A Closer Look: Take care of air conditioner and it will take care of you

Originally posted in the London Free Press

By Rob Parker, Special to Postmedia Network

With record-setting temperatures predicted for this month, the last thing you want is a problem with your home’s air-conditioning system. The key to ensuring your system will function properly when needed is periodic inspection and maintenance. Though an annual inspection should be performed by a licensed professional, most homeowners can perform many of the following tasks as regular maintenance of the system.

 

  • July or August is the perfect time to trim foliage back at least a metre from the unit to ensure proper air flow.
  • Remove any leaves, spider webs and other debris from the unit’s exterior condenser unit, which is the large box located on the side of the home designed to remove the heat from the gas used in the cooling system.
  • Remove the cover grille to clean any debris from the unit’s interior. A garden hose can be helpful for this task.
  • The condenser box contains coils of pipe surrounded by thousands of thin metal “fins” that ­allow the coils more surface area to exchange heat. These fins and coil need to be kept clean in order for the unit to work at peak efficiency. This can be done with a garden hose using low pressure. Using high pressure or a pressure washer could damage the fins so be careful.
  • Make sure the exterior unit is as level as possible and secured so as not to vibrate or rock which can damage the cooling lines.
  • The larger of the two copper lines going into the home should be covered with an insulating material similar to the foam insulating tubes used to cover water pipes. If the insulation is missing, worn or damaged, it should be replaced.
  • There are two schools of thought regarding covering the unit for the winter. I suggest you talk to your HVAC technician and follow their advice, whatever it is.
  • In the fall when you turn on the furnace, you should turn off the power to AC unit at the electrical panel so it cannot be turned on by accident in the middle of winter which could damage the unit.
  • Do not turn on the unit until the temperature has been above 18 C for at least three days or damage to the compressor may occur.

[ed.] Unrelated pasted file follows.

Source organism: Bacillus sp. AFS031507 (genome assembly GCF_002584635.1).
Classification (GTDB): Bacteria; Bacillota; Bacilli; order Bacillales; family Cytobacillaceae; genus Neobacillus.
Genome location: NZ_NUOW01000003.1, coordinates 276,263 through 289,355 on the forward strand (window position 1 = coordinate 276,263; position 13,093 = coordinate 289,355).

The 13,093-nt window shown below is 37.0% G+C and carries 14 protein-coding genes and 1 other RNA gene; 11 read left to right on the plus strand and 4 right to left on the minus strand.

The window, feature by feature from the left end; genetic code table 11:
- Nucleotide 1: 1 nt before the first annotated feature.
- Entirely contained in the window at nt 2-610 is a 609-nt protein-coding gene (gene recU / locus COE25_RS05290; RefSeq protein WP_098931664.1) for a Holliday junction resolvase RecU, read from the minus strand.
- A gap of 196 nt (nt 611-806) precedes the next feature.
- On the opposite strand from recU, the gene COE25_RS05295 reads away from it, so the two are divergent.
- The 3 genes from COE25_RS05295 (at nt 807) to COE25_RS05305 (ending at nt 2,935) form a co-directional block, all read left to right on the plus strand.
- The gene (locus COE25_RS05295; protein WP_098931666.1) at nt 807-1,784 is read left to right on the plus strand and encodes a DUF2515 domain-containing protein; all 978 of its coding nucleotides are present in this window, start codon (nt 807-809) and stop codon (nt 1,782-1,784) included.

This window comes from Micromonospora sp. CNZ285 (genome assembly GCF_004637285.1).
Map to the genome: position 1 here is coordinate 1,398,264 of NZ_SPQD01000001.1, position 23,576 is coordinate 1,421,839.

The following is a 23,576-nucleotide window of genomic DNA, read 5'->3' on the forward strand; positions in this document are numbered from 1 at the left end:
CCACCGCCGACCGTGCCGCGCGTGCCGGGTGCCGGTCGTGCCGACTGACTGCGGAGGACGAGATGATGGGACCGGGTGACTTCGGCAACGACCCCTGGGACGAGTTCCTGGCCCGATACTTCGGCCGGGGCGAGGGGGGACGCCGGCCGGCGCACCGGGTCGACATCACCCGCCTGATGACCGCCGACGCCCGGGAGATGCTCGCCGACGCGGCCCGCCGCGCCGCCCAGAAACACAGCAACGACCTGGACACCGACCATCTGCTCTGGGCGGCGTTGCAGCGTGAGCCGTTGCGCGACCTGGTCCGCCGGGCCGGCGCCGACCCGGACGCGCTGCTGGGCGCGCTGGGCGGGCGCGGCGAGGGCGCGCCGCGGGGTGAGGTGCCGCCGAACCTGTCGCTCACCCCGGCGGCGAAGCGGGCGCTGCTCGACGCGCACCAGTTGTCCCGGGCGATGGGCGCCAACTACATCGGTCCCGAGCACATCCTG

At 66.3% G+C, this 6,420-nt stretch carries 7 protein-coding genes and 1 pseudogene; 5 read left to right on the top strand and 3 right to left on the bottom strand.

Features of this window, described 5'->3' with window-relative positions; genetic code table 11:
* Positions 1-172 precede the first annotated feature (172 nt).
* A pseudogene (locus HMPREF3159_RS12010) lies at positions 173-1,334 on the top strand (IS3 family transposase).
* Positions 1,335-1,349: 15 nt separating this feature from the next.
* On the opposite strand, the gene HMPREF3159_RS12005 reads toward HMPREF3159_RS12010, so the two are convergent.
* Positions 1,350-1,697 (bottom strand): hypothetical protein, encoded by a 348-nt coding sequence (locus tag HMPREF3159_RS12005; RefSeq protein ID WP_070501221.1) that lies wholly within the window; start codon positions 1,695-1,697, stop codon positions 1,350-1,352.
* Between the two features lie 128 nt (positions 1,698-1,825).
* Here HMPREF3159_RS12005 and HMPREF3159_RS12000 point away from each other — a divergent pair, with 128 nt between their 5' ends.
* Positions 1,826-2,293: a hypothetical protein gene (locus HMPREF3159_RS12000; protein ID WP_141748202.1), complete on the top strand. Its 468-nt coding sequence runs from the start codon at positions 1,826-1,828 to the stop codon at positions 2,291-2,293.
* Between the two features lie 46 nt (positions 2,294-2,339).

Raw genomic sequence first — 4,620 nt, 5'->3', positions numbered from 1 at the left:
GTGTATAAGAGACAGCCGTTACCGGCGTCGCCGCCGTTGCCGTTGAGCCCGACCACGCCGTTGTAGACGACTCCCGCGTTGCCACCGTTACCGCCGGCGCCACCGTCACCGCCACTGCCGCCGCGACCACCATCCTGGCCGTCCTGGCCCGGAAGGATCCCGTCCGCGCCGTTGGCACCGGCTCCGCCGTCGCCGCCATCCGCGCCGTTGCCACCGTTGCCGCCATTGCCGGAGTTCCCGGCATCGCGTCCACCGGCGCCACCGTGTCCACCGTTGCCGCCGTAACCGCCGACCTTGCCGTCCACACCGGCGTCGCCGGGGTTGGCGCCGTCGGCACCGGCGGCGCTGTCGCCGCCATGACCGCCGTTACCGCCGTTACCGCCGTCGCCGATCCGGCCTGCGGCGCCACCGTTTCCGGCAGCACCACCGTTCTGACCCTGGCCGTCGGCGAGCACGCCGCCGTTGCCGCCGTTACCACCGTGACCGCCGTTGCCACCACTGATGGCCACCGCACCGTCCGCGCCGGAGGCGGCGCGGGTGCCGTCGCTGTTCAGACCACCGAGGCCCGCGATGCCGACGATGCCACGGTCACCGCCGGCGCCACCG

• The cooling coil in a central air system is in the main ductwork just above the furnace. It should be cleaned by a licensed HVAC technician and is not something the homeowner should attempt to do. But homeowners should regularly clean or replace, depending on the manufacturer’s instructions, the air filter that slides into the main ductwork near the inside fan unit on the cold air return side (input side) of the furnace. The air filter helps to remove pollen, dust and other particles. Air filters are typically rectangular in shape and about 50 centimetres by 40 centimetres or larger. A dirty air filter will reduce air quality and will strain the motor to work harder to move air through it, increasing energy costs and reducing energy efficiency. You may need to change the filter more often if home occupants have respiratory problems, you have pets with fur or dusty conditions are present. On most central air systems this is the furnace filter unless it is a standalone system just for cooling.

An important safety point to note is that any maintenance should only be performed when the power to the unit is turned off.

In addition, homeowners should do the following to keep their central air conditioning systems running ­properly:

  • Increase the home’s energy efficiency by adding insulation in the attic and ensuring it’s properly ventilated. Windows and doors should be weather stripped to ensure they seal properly.
  • If you have a programmable thermostat, increase the desired temperature during the day and lower it at night.
  • If the furnace is equipped with a humidifier, make sure the water to the unit is turned off and the damper is set to summer position (setting).

Rob Parker is a registered home inspector (RHI) with the Ontario Association of Home Inspectors, and an ASHI certified inspector (ACI) with the American Society of Home Inspectors . Rob can be reached at Thamespec Home Inspection Service 519-857-7101, by email at thamespec@rogers.com or visit www.thamespec-inspections.com

Date : 7/11/2016